James Foley's parents says U.S. government failed the executed ISIS hostage
Foley's parents don't mention newly identified 'Jihadi John' from ISIS videos
The government — and the press — failed to do enough to save the life of the freelance journalist who was the first American killed by Islamic State militants, James Foley's parents said at a university forum Thursday.
John and Diane Foley echoed the sentiments of the family of Kayla Mueller, a young international aid worker who recently was killed while held captive by militants. Mueller's family said in an interview on NBC's Today that U.S. government policies were contradictory and prevented the 26-year-old from Prescott, Arizona, from being rescued. A White House spokesman said the government acted in the best interest of the nation.
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At a forum at the University of Arizona, the Foleys said the government shut them out and failed to help them while their son was being held captive. James Foley was kidnapped in Syria in November 2012 and executed in August 2014.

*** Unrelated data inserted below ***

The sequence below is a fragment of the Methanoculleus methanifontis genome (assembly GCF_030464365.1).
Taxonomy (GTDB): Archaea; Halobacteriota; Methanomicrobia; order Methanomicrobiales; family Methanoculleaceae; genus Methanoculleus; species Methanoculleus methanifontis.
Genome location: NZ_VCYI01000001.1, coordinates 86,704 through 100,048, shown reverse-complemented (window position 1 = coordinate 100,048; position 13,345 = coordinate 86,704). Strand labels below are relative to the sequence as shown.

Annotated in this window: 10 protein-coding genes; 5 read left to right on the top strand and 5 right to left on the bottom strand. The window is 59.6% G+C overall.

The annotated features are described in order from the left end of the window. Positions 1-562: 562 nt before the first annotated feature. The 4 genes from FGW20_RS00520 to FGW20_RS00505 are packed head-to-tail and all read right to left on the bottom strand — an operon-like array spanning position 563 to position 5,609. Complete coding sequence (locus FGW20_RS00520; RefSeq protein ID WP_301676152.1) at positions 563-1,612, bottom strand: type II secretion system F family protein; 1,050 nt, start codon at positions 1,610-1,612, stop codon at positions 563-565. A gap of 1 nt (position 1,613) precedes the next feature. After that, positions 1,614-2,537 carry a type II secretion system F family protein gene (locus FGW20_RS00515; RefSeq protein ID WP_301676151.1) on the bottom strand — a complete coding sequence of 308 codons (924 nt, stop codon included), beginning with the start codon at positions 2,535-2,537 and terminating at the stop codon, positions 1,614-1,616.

The Foleys were joined at the forum by Terry Anderson, a former Associated Press correspondent who was held captive in Lebanon for nearly seven years, and David McGraw, an attorney for The New York Times.
The group agreed that the government uses the policy of not paying ransom or negotiating with terrorists to avoid answering questions to families about the state of their loved ones. They said officials kept families in the dark.
"For one year, we didn't really know where he was or whether he was alive," John Foley said.
"We had no one who was accountable for Jim, if you will," Diane Foley added.
Bergdahl case cited as inconsistency
The Foleys also said some responsibility lies with American members of the media who failed to continue reporting on their son's kidnapping, letting it fall out of the news cycle.
"We're a hot item when it's a fresh story, but after the item dissipates, we couldn't catch a cold," John Foley said.
McGraw said the U.S. has inconsistent policies for dealing with kidnapped Americans. An example, he said, was the exchange of members of a militant group affiliated with the Taliban for the release of Sgt. Bowe Bergdahl.
"I think the idea of telling families that they shouldn't even talk to the hostage takers is really, really bad advice," McGraw said.
The panellists focused on the importance of journalism and of affording protections for freelance journalists, who don't have the financial backing of large news organizations and are often in more danger.
"You can't have a free society without a free press," said Anderson, who now teaches at the University of Florida.